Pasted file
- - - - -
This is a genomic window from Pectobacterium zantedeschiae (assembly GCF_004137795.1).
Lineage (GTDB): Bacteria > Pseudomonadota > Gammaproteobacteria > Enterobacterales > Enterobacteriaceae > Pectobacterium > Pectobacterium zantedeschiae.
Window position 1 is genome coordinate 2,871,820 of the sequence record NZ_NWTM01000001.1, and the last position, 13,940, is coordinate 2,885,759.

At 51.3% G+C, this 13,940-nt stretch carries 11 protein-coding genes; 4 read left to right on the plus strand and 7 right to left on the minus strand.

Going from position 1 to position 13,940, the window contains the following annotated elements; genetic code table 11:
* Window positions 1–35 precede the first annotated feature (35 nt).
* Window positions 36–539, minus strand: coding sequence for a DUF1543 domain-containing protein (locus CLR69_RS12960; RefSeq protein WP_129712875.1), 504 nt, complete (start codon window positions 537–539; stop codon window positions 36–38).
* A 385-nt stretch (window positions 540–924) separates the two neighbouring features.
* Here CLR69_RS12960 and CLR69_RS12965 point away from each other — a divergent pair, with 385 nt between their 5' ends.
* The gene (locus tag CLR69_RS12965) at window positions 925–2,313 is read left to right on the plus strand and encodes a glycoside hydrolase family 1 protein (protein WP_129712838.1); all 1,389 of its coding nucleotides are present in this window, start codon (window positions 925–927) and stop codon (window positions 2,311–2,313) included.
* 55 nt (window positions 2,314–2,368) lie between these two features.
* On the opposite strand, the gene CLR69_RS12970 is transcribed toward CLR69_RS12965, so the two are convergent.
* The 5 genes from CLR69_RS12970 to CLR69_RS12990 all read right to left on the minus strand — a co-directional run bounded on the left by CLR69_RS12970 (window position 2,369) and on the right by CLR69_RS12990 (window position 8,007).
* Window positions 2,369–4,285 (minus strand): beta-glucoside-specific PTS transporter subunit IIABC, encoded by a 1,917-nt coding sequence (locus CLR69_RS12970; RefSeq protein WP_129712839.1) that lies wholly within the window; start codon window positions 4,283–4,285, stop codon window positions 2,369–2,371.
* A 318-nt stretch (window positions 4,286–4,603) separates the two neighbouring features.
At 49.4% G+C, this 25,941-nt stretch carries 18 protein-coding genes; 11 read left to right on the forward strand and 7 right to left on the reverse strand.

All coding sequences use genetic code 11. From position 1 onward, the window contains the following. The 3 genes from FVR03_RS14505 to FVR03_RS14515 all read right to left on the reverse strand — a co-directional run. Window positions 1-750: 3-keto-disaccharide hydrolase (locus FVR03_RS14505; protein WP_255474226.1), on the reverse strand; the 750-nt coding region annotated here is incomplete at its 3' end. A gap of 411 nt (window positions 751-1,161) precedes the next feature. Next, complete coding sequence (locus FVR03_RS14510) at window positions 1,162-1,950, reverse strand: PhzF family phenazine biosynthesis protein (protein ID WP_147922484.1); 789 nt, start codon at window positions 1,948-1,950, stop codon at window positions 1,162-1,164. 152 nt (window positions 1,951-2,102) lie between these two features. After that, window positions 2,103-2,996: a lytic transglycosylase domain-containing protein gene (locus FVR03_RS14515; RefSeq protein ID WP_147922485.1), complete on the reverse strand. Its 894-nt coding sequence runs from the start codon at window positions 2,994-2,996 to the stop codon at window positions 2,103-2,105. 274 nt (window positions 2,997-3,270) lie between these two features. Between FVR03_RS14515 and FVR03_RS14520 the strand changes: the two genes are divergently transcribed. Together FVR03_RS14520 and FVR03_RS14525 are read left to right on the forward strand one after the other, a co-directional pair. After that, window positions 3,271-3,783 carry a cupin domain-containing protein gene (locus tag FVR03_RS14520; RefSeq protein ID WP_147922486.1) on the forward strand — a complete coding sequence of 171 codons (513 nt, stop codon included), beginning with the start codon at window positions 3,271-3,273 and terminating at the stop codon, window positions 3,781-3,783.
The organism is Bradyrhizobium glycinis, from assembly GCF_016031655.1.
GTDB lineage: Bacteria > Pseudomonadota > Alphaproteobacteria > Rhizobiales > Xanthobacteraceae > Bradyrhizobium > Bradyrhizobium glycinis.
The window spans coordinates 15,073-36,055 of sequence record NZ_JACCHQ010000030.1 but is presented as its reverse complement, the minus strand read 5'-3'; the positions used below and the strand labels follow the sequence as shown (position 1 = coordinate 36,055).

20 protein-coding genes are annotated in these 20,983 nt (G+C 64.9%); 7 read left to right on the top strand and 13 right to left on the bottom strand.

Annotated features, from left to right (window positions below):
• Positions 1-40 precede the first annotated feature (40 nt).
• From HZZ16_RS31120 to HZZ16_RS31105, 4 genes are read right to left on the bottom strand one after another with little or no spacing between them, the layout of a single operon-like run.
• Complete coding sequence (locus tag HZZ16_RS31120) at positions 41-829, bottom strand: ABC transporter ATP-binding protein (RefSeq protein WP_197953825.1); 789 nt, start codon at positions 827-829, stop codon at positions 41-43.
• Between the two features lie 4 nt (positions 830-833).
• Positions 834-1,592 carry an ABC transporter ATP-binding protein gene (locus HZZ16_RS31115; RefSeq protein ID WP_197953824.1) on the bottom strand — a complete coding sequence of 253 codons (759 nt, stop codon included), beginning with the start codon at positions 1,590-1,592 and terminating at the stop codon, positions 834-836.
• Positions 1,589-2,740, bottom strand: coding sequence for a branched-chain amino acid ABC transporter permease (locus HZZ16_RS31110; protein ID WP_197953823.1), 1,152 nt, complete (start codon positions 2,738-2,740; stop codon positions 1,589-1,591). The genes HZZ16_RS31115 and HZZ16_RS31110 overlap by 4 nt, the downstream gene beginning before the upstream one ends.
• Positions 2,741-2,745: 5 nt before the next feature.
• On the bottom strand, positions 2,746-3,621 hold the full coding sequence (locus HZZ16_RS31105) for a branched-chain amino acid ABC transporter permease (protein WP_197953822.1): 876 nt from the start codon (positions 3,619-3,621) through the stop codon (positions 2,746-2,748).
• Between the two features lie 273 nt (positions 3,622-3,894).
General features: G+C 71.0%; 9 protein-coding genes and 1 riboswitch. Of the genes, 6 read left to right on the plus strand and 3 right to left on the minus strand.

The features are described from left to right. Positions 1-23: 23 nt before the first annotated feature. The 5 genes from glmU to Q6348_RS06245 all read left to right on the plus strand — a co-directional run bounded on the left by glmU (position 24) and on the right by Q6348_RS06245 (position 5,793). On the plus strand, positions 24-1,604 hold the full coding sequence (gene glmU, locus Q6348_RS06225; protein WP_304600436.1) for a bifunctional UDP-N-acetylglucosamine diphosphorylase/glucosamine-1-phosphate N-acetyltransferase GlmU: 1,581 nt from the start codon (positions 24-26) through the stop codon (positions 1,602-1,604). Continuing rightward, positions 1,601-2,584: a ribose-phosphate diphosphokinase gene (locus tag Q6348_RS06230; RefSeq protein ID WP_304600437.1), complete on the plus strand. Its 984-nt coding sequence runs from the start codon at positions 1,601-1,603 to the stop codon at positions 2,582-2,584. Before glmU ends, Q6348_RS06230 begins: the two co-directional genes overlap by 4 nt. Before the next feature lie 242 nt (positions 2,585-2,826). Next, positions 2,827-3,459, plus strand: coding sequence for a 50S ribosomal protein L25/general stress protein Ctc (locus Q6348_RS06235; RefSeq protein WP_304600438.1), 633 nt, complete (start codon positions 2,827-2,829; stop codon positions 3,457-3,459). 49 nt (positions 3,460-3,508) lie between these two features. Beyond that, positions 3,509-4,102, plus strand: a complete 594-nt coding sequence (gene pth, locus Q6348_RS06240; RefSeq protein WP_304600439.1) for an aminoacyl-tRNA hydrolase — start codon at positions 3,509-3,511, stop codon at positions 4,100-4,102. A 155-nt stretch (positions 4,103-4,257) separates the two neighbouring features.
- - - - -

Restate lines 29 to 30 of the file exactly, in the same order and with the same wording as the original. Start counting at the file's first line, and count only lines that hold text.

• Positions 2,741-2,745: 5 nt before the next feature.
• On the bottom strand, positions 2,746-3,621 hold the full coding sequence (locus HZZ16_RS31105) for a branched-chain amino acid ABC transporter permease (protein WP_197953822.1): 876 nt from the start codon (positions 3,619-3,621) through the stop codon (positions 2,746-2,748).